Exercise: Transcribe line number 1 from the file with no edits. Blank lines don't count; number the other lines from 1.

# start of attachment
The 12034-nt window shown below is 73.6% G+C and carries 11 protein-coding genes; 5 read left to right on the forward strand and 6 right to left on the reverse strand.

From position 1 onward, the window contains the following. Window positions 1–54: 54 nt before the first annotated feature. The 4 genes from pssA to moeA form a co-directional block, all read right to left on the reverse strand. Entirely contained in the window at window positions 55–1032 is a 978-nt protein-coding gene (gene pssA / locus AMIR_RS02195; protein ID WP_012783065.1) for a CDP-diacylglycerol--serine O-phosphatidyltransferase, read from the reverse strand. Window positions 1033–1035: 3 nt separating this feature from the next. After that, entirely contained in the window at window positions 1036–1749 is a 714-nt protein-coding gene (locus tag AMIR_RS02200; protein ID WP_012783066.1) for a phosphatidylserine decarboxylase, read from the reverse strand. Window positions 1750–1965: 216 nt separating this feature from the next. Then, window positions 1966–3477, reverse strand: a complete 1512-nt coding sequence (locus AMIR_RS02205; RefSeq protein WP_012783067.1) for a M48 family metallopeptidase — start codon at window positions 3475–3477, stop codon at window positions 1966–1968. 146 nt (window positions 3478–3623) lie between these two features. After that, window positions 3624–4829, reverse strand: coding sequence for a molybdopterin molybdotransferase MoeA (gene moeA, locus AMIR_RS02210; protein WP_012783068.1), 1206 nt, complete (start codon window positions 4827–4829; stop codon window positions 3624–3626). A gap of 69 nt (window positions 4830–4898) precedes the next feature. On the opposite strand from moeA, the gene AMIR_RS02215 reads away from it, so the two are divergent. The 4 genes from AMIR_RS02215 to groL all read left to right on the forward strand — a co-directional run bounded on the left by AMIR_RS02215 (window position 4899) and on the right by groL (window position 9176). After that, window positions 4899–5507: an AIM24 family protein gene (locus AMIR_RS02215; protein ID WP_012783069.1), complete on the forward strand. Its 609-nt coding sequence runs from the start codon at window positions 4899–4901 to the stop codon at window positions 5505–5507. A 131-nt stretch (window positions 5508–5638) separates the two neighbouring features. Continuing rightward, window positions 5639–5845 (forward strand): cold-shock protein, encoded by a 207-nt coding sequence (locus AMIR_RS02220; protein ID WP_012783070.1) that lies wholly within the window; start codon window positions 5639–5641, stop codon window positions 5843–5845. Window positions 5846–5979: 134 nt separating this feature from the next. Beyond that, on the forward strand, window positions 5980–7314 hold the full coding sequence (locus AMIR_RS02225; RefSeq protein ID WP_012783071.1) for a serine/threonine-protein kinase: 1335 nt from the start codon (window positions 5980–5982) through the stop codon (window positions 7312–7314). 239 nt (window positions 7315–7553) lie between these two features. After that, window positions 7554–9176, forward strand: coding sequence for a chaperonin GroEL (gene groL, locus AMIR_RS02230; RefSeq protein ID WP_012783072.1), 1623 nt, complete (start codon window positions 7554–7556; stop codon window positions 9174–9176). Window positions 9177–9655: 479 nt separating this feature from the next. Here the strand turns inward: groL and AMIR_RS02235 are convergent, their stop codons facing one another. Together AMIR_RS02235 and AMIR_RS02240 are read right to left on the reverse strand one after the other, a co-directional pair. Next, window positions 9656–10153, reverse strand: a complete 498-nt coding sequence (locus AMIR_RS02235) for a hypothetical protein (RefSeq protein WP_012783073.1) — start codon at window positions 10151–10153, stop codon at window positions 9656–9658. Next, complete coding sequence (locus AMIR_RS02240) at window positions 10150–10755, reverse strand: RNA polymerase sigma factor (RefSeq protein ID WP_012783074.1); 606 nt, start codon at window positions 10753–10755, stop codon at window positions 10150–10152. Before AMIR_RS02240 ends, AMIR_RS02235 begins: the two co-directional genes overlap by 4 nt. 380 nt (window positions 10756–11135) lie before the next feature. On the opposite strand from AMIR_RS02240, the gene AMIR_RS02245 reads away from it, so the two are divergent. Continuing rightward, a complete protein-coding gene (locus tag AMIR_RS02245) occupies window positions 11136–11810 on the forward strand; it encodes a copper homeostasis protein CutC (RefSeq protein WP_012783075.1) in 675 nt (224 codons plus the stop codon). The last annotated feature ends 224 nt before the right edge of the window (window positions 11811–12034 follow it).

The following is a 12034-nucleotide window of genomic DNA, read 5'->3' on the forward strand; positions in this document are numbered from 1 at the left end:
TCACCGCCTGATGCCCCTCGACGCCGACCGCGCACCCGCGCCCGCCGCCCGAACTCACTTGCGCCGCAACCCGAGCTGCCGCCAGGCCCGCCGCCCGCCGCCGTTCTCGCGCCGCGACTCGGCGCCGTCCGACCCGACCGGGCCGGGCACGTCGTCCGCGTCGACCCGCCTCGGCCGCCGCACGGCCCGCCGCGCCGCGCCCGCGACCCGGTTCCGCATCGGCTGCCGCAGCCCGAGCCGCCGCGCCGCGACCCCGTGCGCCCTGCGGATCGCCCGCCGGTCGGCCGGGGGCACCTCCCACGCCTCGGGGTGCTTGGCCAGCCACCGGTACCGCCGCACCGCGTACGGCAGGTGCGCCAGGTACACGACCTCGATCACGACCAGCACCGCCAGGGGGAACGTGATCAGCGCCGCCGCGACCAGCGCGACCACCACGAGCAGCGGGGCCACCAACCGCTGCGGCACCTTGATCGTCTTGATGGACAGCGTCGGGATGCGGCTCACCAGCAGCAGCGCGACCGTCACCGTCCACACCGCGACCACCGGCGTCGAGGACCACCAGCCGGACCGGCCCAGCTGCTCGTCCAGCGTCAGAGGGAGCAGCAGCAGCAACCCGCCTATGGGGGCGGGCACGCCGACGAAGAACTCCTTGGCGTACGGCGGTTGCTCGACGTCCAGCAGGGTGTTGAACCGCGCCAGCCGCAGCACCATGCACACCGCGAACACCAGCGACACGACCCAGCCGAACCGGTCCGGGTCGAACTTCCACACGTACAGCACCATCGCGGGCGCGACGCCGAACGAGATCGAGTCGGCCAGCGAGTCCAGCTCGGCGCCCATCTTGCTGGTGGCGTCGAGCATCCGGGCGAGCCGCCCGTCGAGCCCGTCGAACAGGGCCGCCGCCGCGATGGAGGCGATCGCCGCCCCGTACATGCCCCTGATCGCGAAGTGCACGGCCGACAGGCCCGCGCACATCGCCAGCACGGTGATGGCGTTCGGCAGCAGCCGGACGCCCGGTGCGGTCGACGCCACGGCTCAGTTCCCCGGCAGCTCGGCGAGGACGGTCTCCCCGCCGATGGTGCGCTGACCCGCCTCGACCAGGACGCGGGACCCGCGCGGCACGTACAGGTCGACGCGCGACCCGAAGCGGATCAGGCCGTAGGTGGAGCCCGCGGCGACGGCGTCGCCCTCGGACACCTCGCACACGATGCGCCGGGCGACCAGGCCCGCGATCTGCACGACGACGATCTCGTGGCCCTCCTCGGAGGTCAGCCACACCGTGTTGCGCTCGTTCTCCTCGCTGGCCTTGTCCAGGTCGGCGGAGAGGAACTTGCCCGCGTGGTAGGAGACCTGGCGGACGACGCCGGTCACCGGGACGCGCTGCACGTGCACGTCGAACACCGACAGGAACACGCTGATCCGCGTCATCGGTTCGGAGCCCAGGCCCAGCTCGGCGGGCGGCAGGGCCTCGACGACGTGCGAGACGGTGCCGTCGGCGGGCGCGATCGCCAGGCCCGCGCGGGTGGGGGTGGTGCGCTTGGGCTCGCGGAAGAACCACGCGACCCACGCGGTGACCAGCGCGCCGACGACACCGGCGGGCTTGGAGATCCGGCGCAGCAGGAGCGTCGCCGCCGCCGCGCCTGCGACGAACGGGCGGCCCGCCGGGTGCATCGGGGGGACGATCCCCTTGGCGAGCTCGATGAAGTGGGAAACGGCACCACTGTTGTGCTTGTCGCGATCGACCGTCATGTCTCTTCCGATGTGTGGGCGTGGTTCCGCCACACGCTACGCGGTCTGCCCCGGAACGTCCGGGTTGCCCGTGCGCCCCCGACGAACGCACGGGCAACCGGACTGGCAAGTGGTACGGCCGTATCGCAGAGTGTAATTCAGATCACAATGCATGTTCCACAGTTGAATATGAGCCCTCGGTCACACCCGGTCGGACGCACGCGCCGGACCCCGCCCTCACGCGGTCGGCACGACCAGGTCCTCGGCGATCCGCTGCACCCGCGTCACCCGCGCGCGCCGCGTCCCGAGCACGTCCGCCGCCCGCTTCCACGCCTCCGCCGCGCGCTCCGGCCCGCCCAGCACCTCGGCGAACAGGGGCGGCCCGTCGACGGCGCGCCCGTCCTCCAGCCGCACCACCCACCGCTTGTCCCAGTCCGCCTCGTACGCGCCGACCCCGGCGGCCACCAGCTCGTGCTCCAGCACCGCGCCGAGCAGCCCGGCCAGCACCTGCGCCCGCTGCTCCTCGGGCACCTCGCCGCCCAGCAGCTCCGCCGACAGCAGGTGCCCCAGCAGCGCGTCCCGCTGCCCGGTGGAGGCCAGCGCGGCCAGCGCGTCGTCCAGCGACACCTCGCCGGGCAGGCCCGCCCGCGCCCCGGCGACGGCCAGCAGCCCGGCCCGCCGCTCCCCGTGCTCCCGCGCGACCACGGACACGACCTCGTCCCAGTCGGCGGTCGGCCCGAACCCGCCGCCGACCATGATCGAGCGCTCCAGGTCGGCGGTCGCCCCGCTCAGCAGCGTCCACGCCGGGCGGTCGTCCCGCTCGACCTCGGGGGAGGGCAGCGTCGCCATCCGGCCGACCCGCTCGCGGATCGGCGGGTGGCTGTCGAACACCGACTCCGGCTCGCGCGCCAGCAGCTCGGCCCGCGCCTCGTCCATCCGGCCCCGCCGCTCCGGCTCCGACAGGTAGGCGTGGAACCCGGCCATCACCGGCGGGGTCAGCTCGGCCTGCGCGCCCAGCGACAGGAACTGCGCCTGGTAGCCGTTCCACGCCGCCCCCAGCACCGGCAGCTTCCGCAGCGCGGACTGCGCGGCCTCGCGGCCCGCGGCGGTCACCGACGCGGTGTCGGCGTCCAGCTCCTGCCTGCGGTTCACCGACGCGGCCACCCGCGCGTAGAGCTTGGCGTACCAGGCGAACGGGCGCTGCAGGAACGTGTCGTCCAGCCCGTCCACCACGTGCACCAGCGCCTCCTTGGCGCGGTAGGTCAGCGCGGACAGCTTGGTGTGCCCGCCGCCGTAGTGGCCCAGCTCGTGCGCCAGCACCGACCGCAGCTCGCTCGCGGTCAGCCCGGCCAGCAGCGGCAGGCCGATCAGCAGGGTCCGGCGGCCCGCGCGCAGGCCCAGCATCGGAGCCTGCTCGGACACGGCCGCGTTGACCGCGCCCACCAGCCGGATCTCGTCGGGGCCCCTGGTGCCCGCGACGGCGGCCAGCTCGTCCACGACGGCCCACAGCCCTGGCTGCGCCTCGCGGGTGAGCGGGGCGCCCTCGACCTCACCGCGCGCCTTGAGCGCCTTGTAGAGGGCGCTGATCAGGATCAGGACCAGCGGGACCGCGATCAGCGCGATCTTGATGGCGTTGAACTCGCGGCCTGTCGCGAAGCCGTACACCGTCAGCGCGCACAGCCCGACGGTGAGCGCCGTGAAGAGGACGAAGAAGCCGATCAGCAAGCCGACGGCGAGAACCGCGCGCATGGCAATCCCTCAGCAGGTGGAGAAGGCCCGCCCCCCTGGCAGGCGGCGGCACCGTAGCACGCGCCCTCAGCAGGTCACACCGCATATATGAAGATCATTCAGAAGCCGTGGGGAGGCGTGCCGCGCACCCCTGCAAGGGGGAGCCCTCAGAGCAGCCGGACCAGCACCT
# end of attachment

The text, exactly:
The 12034-nt window shown below is 73.6% G+C and carries 11 protein-coding genes; 5 read left to right on the forward strand and 6 right to left on the reverse strand.